Having just checked my RL calendar, I see that I’m not going to be able to make our get-together on 12 June. My brother and sister-in-law from back home will be here for a short visit, and even though I love all ya guys to death, family comes first. As far as I can see there is nothing preventing me from showing up again on the 19th.

Point is: y’all can do whatever tickles your fancies.

(Marco V Morelli) #32

Some inspirational sounds (some of) you may or may not remember, ahead of our Life Divine gathering tonight—

—via an older buddy who was or wasn’t there (I didn’t ask).

(Marco V Morelli) #33

Hey Amanda, want to join us for an upcoming Café to talk about Cosmos and Psyche? Maybe we could read an essay you’d recommend, plus watch that video posted above, and you could help us begin to work with Tarnas’ ideas?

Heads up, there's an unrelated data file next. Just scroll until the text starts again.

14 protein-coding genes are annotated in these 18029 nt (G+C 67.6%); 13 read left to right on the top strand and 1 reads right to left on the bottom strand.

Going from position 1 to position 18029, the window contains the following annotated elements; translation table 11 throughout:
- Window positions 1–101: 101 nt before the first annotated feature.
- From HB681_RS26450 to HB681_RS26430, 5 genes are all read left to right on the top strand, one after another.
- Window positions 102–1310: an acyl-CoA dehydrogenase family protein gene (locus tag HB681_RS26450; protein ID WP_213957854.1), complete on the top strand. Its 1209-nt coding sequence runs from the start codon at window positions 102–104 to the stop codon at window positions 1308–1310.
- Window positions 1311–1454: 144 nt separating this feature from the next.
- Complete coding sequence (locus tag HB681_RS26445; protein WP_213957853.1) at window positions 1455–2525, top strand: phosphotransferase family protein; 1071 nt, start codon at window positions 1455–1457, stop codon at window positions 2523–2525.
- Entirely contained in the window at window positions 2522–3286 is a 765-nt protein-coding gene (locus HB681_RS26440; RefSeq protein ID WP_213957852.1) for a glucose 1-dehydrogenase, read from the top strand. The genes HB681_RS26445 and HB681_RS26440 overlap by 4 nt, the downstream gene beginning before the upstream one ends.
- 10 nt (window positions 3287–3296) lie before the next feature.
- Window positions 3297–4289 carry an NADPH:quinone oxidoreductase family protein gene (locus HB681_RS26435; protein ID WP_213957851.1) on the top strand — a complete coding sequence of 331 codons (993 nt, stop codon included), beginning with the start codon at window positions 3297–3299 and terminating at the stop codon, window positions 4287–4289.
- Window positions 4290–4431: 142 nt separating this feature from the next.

(Amanda Moreno) #34

Totally! Everything on my life is on hold until after the local burning man regional event, but after July 17 I’d love to do that.

(Marco V Morelli) #35

Cool. I’ll message you to coordinate a date.

(Marco V Morelli) #36

A follow up on the quest for a grand unified theory (aka ‘theory of everything’) in physics:

…which, though I know the mathematics and research methods are incredibly sophisticated, sounds like so many angels dancing on the head of a pin to me! Multiplicities of possibilities of probabilities…quantum particle jambalaya.